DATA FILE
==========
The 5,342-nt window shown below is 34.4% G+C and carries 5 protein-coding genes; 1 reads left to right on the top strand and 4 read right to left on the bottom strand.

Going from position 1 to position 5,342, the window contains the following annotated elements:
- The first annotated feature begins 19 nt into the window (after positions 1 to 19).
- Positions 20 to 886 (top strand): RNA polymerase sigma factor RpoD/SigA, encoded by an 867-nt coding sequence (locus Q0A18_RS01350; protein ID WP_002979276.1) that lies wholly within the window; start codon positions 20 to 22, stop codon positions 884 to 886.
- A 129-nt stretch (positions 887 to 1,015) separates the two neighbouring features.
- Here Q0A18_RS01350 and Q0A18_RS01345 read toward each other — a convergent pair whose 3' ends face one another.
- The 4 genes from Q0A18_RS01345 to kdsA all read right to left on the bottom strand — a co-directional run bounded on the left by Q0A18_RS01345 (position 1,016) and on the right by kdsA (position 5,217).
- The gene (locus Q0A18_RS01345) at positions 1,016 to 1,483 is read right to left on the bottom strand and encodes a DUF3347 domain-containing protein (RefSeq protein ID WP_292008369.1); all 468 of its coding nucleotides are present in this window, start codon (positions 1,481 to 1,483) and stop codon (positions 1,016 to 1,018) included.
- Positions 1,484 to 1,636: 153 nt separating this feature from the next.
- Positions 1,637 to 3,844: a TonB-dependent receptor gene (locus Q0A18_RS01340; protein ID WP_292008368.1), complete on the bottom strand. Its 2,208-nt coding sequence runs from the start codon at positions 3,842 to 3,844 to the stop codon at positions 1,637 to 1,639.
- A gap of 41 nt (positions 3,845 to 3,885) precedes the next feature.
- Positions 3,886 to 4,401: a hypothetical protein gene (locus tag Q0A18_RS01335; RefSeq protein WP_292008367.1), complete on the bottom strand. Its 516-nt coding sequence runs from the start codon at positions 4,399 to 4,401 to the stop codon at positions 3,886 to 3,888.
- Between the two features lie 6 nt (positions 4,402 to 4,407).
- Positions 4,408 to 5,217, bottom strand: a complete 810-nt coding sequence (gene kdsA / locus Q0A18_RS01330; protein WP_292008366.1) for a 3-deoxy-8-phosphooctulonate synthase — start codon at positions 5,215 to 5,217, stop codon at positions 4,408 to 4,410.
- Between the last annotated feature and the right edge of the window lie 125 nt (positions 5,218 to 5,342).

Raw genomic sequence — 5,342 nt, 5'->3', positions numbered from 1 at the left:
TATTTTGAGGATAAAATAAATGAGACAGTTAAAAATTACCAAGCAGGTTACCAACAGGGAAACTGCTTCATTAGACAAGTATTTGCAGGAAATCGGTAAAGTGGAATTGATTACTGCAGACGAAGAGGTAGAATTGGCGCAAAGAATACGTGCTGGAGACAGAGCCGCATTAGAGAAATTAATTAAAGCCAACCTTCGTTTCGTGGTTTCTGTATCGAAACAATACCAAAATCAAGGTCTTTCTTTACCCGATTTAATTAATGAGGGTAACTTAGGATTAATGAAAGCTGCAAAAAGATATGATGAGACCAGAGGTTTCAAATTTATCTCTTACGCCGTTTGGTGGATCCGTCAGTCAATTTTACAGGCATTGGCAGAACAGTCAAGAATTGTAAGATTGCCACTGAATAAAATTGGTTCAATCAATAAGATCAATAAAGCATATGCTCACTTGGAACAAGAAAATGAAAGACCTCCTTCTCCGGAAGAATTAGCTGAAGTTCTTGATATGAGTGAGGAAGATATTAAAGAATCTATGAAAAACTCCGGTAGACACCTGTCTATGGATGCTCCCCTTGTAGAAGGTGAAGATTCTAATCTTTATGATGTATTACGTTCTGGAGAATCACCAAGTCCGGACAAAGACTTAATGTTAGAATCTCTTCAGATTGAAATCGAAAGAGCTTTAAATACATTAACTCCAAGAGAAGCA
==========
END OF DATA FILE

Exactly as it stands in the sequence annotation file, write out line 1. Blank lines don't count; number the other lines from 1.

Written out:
The 5,342-nt window shown below is 34.4% G+C and carries 5 protein-coding genes; 1 reads left to right on the top strand and 4 read right to left on the bottom strand.